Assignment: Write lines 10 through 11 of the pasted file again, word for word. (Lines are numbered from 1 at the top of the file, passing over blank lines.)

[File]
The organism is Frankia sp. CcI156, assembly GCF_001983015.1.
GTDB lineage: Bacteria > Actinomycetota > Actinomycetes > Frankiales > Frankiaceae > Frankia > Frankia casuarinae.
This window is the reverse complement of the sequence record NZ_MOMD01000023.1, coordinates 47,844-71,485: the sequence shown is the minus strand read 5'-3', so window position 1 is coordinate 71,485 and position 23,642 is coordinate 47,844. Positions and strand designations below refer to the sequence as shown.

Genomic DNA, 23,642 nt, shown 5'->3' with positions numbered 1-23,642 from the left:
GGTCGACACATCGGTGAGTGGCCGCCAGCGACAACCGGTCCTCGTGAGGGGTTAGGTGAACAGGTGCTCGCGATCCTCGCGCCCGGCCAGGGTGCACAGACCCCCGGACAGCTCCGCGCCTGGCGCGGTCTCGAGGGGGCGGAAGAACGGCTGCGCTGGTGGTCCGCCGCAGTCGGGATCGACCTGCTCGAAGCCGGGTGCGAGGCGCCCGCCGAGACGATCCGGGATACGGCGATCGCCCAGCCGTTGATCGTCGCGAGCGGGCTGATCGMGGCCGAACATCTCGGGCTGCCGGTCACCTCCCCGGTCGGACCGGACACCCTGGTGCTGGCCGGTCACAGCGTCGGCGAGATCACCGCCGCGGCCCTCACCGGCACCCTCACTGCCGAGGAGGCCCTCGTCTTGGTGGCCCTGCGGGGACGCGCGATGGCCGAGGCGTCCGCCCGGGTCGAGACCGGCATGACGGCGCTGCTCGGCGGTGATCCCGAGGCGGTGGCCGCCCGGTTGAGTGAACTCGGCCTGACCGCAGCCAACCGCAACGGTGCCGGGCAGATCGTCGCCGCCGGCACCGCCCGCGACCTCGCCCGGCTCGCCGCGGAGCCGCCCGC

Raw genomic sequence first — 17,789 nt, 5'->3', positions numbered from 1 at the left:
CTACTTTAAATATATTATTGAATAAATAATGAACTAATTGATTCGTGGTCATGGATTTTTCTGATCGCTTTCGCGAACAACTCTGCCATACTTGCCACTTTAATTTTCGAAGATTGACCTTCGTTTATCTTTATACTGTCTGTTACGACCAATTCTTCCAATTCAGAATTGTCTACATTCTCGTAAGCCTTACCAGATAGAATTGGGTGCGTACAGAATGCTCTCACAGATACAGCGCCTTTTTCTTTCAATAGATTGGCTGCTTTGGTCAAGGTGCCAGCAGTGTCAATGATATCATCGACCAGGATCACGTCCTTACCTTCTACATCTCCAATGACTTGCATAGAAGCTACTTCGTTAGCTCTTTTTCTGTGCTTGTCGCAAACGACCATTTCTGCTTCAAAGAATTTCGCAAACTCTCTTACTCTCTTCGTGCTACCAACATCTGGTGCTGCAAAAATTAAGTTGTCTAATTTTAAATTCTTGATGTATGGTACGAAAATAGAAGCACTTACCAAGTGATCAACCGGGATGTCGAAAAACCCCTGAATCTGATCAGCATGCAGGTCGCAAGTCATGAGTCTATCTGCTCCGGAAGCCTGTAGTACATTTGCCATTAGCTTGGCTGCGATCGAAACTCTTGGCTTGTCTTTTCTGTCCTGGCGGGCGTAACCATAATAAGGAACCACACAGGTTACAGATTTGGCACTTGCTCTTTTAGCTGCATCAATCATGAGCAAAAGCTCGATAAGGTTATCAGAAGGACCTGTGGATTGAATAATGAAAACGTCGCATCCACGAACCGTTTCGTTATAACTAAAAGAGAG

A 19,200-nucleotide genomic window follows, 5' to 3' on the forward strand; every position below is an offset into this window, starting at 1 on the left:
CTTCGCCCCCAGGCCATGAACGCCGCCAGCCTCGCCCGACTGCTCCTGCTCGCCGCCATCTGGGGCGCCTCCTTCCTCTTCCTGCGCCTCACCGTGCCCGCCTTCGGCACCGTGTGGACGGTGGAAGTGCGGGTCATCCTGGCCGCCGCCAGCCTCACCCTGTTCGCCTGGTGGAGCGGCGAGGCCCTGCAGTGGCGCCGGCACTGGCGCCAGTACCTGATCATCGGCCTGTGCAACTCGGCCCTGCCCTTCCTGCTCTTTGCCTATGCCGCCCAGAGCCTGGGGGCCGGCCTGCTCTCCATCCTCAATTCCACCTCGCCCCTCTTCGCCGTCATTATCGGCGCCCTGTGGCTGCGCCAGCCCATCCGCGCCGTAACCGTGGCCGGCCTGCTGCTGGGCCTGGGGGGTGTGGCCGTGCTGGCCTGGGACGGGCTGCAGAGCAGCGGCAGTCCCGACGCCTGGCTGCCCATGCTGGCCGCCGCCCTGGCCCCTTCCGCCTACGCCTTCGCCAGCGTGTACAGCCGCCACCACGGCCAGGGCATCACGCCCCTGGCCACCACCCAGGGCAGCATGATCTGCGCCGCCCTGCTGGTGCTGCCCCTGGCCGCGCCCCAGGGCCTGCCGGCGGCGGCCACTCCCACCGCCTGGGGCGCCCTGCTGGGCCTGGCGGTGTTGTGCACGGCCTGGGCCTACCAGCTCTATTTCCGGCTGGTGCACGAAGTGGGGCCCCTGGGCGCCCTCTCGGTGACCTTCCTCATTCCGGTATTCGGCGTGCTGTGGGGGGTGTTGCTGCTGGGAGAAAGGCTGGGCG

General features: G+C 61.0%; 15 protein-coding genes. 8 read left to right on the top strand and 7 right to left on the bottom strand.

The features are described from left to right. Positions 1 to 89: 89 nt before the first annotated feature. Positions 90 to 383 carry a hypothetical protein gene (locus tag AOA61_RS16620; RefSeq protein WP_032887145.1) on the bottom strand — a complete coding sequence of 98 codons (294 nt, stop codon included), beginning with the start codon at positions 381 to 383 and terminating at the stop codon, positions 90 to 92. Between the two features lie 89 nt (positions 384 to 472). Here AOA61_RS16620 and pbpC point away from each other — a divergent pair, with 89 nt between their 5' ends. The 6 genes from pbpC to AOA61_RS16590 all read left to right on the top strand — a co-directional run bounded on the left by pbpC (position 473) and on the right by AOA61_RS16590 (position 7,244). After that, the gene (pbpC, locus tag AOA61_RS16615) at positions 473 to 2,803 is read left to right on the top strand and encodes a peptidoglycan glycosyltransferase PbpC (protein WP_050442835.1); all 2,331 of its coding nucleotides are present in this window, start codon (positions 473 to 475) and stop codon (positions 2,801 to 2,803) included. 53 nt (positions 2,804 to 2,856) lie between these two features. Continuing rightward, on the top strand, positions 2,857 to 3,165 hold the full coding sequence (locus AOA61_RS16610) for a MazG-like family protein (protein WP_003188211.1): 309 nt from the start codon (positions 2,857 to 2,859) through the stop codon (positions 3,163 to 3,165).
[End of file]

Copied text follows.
General features: G+C 61.0%; 15 protein-coding genes. 8 read left to right on the top strand and 7 right to left on the bottom strand.

The features are described from left to right. Positions 1 to 89: 89 nt before the first annotated feature. Positions 90 to 383 carry a hypothetical protein gene (locus tag AOA61_RS16620; RefSeq protein WP_032887145.1) on the bottom strand — a complete coding sequence of 98 codons (294 nt, stop codon included), beginning with the start codon at positions 381 to 383 and terminating at the stop codon, positions 90 to 92. Between the two features lie 89 nt (positions 384 to 472). Here AOA61_RS16620 and pbpC point away from each other — a divergent pair, with 89 nt between their 5' ends. The 6 genes from pbpC to AOA61_RS16590 all read left to right on the top strand — a co-directional run bounded on the left by pbpC (position 473) and on the right by AOA61_RS16590 (position 7,244). After that, the gene (pbpC, locus tag AOA61_RS16615) at positions 473 to 2,803 is read left to right on the top strand and encodes a peptidoglycan glycosyltransferase PbpC (protein WP_050442835.1); all 2,331 of its coding nucleotides are present in this window, start codon (positions 473 to 475) and stop codon (positions 2,801 to 2,803) included. 53 nt (positions 2,804 to 2,856) lie between these two features. Continuing rightward, on the top strand, positions 2,857 to 3,165 hold the full coding sequence (locus AOA61_RS16610) for a MazG-like family protein (protein WP_003188211.1): 309 nt from the start codon (positions 2,857 to 2,859) through the stop codon (positions 3,163 to 3,165).